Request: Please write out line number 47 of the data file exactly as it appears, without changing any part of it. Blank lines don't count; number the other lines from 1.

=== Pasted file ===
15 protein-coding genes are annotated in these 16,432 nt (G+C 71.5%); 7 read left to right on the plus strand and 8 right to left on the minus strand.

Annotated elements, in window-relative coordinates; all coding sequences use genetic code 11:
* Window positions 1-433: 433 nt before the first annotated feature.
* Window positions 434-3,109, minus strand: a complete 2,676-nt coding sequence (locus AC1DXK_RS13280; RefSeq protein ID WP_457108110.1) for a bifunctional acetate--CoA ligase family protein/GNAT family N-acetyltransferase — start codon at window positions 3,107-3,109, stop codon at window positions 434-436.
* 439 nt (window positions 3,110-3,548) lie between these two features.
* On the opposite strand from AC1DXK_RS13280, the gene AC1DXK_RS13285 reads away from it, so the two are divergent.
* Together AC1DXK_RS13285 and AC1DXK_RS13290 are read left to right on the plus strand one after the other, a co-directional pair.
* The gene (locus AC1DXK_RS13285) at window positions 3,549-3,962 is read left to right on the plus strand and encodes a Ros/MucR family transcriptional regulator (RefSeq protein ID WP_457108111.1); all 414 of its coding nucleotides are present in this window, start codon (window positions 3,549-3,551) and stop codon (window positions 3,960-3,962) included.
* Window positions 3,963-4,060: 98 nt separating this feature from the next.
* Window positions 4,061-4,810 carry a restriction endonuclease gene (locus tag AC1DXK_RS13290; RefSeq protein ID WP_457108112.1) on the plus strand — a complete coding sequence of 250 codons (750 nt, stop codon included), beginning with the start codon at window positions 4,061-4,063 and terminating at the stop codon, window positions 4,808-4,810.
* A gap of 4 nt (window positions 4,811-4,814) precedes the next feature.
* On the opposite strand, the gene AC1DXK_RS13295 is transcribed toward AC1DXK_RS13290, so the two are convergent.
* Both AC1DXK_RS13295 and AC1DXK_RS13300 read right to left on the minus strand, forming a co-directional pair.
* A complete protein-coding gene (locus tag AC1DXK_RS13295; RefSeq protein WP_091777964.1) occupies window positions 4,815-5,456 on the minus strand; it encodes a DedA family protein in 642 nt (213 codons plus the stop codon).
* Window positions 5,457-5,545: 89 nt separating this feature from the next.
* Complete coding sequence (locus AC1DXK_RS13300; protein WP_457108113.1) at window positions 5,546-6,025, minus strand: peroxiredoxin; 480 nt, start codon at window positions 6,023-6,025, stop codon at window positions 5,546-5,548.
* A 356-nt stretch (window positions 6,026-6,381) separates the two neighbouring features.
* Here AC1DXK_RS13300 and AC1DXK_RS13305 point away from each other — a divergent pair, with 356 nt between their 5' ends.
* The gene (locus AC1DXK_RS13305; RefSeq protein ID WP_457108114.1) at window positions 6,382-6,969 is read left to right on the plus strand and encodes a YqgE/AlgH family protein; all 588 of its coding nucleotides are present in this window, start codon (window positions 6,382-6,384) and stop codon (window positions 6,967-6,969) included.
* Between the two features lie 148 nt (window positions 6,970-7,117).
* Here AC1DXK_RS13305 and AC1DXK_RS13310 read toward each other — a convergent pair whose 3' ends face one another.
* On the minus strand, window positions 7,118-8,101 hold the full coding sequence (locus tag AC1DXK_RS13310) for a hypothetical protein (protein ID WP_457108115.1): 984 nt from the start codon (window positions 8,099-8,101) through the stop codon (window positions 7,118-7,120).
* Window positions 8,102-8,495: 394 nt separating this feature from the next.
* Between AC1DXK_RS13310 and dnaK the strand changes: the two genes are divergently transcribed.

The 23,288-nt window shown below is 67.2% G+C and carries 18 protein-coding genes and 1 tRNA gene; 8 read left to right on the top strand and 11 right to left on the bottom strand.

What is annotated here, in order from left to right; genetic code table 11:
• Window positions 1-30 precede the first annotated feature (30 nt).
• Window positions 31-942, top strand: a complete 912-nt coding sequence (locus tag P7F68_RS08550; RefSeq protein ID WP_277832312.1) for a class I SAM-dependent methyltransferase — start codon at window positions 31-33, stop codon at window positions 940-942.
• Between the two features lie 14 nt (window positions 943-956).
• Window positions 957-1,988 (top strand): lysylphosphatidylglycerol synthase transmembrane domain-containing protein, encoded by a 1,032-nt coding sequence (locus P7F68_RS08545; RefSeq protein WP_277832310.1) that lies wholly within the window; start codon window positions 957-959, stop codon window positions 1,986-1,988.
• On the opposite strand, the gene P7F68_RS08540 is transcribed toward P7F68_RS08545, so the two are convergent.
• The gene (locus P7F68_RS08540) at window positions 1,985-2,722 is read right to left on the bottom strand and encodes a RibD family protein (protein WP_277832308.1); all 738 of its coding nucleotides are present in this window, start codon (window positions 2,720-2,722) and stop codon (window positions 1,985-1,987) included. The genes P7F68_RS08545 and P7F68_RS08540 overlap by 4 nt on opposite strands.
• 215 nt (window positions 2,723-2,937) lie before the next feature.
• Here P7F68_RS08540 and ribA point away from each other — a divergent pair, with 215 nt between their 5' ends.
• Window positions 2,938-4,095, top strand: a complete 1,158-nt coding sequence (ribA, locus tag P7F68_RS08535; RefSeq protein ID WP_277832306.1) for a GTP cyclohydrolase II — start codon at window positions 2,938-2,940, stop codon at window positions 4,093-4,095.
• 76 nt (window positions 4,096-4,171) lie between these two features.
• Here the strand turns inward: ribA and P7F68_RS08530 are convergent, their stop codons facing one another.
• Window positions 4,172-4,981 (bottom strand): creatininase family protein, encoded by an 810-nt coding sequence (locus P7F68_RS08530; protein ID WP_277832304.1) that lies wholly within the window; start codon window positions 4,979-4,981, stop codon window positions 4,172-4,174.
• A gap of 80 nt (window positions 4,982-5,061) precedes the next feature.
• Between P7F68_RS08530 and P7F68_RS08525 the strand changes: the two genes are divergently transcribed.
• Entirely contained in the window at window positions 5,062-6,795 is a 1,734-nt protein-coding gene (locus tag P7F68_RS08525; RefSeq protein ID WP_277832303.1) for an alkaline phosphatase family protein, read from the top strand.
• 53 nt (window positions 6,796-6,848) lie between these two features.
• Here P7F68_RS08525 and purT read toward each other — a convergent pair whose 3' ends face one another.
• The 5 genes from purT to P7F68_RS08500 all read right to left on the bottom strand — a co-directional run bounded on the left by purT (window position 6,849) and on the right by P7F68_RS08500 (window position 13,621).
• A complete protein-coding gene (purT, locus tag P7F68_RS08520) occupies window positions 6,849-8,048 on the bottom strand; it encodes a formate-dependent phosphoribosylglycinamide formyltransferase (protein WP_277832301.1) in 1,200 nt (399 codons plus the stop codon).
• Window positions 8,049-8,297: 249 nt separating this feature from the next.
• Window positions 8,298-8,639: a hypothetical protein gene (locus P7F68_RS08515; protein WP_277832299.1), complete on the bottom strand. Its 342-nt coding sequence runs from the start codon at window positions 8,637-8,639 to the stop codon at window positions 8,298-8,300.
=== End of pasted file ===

• Window positions 8,298-8,639: a hypothetical protein gene (locus P7F68_RS08515; protein WP_277832299.1), complete on the bottom strand. Its 342-nt coding sequence runs from the start codon at window positions 8,637-8,639 to the stop codon at window positions 8,298-8,300.